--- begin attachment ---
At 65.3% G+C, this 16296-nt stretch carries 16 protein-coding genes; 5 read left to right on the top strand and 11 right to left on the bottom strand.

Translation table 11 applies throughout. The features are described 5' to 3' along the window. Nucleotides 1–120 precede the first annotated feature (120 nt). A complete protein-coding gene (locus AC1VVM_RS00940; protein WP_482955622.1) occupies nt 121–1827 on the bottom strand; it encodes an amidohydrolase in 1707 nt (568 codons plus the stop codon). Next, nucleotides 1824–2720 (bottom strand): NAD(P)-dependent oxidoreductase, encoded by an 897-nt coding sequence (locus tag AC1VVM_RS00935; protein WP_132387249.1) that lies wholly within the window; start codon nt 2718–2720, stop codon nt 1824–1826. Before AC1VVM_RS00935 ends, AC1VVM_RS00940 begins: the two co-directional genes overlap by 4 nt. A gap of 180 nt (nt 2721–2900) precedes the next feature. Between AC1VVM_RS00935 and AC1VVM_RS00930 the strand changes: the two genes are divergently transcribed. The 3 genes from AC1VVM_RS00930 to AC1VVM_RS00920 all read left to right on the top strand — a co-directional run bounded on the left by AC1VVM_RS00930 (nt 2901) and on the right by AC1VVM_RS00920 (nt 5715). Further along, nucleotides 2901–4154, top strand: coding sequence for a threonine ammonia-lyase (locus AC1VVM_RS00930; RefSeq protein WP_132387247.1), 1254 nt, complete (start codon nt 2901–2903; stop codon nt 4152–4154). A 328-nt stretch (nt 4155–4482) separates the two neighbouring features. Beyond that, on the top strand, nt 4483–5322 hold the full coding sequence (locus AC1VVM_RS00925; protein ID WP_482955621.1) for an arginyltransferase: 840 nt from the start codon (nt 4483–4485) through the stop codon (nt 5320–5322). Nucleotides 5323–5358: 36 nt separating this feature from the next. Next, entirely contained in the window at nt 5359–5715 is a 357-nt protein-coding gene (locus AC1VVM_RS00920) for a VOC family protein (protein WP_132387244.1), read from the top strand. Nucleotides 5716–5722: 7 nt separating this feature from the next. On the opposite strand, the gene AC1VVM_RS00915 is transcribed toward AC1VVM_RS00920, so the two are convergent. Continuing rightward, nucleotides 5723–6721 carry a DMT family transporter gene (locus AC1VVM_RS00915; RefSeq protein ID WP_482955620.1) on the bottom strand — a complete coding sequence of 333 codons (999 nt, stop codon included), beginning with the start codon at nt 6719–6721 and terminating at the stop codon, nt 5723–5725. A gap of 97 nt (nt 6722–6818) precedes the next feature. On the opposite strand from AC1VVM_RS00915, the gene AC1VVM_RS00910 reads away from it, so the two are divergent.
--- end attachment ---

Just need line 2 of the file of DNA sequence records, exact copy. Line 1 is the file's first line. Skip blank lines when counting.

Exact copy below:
Translation table 11 applies throughout. The features are described 5' to 3' along the window. Nucleotides 1–120 precede the first annotated feature (120 nt). A complete protein-coding gene (locus AC1VVM_RS00940; protein WP_482955622.1) occupies nt 121–1827 on the bottom strand; it encodes an amidohydrolase in 1707 nt (568 codons plus the stop codon). Next, nucleotides 1824–2720 (bottom strand): NAD(P)-dependent oxidoreductase, encoded by an 897-nt coding sequence (locus tag AC1VVM_RS00935; protein WP_132387249.1) that lies wholly within the window; start codon nt 2718–2720, stop codon nt 1824–1826. Before AC1VVM_RS00935 ends, AC1VVM_RS00940 begins: the two co-directional genes overlap by 4 nt. A gap of 180 nt (nt 2721–2900) precedes the next feature. Between AC1VVM_RS00935 and AC1VVM_RS00930 the strand changes: the two genes are divergently transcribed. The 3 genes from AC1VVM_RS00930 to AC1VVM_RS00920 all read left to right on the top strand — a co-directional run bounded on the left by AC1VVM_RS00930 (nt 2901) and on the right by AC1VVM_RS00920 (nt 5715). Further along, nucleotides 2901–4154, top strand: coding sequence for a threonine ammonia-lyase (locus AC1VVM_RS00930; RefSeq protein WP_132387247.1), 1254 nt, complete (start codon nt 2901–2903; stop codon nt 4152–4154). A 328-nt stretch (nt 4155–4482) separates the two neighbouring features. Beyond that, on the top strand, nt 4483–5322 hold the full coding sequence (locus AC1VVM_RS00925; protein ID WP_482955621.1) for an arginyltransferase: 840 nt from the start codon (nt 4483–4485) through the stop codon (nt 5320–5322). Nucleotides 5323–5358: 36 nt separating this feature from the next. Next, entirely contained in the window at nt 5359–5715 is a 357-nt protein-coding gene (locus AC1VVM_RS00920) for a VOC family protein (protein WP_132387244.1), read from the top strand. Nucleotides 5716–5722: 7 nt separating this feature from the next. On the opposite strand, the gene AC1VVM_RS00915 is transcribed toward AC1VVM_RS00920, so the two are convergent. Continuing rightward, nucleotides 5723–6721 carry a DMT family transporter gene (locus AC1VVM_RS00915; RefSeq protein ID WP_482955620.1) on the bottom strand — a complete coding sequence of 333 codons (999 nt, stop codon included), beginning with the start codon at nt 6719–6721 and terminating at the stop codon, nt 5723–5725. A gap of 97 nt (nt 6722–6818) precedes the next feature. On the opposite strand from AC1VVM_RS00915, the gene AC1VVM_RS00910 reads away from it, so the two are divergent.